A diet high in refined carbohydrates may trigger insomnia in older women.

That’s according to researchers who culled data from 50,000 food diaries from the Woman’s Health Initiative study. Their investigation showed that postmenopausal women who eat more highly refined carbohydrates are more likely to develop insomnia than women whose diet includes more fiber-rich foods. 

Foods with refined carbohydrates often contain added sugars. Among the most common are white bread, white rice, pastries and soda. Consuming them can cause blood sugar to spike, which prompts the body to release insulin. Blood sugar then drops, and hormones such as adrenaline and cortisol are released, explained James Gangwisch, Ph.D., from Columbia University Vagelos College of Physicians and Surgeons.

Those rapid spikes and troughs in blood sugar may be the culprit behind insomnia, the researchers theorized. In contrast, while high-fiber foods such as fruit may also contain sugar, their fiber content slows down the body’s absorption, preventing blood sugar spikes, Gangwisch reported.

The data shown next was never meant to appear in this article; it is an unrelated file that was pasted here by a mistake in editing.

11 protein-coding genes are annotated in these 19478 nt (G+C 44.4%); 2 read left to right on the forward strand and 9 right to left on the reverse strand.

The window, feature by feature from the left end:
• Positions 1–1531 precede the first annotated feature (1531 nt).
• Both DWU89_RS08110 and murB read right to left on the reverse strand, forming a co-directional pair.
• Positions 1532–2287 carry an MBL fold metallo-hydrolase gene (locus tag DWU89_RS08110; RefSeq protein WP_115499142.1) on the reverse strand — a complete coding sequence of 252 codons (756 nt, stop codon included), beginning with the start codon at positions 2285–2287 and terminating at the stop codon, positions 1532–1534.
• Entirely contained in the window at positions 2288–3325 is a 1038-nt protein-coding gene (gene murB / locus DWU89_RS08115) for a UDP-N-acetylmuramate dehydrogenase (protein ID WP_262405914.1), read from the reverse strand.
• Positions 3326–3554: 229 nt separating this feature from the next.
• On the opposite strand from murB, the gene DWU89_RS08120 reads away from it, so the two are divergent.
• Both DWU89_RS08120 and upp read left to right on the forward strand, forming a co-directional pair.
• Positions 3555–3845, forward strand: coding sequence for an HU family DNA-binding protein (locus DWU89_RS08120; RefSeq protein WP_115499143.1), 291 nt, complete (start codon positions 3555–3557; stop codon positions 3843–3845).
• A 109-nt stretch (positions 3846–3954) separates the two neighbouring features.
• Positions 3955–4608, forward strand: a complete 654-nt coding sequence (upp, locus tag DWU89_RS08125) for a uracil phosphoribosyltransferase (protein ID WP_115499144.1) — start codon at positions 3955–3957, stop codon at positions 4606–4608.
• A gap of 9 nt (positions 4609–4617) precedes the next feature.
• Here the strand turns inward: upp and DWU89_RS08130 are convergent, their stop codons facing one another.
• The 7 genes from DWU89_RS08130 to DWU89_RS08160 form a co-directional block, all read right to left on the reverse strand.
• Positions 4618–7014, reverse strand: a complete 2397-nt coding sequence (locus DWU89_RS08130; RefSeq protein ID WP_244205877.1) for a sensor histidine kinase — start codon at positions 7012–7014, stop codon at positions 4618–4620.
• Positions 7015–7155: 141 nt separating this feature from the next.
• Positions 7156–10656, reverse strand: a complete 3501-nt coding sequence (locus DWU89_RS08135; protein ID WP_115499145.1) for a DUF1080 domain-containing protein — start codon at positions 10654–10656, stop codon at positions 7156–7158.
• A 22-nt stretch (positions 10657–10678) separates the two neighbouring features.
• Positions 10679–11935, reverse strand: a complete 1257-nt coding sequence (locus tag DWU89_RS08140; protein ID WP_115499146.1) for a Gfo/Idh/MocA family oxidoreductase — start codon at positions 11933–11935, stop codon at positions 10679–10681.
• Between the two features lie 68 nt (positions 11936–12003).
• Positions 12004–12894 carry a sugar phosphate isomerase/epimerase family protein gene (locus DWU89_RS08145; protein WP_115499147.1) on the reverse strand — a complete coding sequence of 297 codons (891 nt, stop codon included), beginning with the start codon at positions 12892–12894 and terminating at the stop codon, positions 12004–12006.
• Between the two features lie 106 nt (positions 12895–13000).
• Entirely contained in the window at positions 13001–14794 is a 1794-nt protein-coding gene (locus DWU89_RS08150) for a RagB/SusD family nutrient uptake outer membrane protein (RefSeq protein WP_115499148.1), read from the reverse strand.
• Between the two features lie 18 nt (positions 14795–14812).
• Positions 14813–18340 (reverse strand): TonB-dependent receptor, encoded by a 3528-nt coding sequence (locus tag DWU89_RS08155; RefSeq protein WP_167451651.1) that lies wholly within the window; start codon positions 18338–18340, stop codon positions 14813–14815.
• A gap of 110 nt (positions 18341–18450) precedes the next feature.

The findings may also extend to a broader population, since most people experience this rapid rise in blood sugar after eating refined carbohydrates, the researchers said.

An estimated 30% of adults have insomnia. While sleeplessness can be treated with cognitive behavioral therapy or medication, identifying insomnia triggers may lead to less expensive interventions with fewer side effects, the investigators concluded.

Full findings are available in The American Journal of Clinical Nutrition.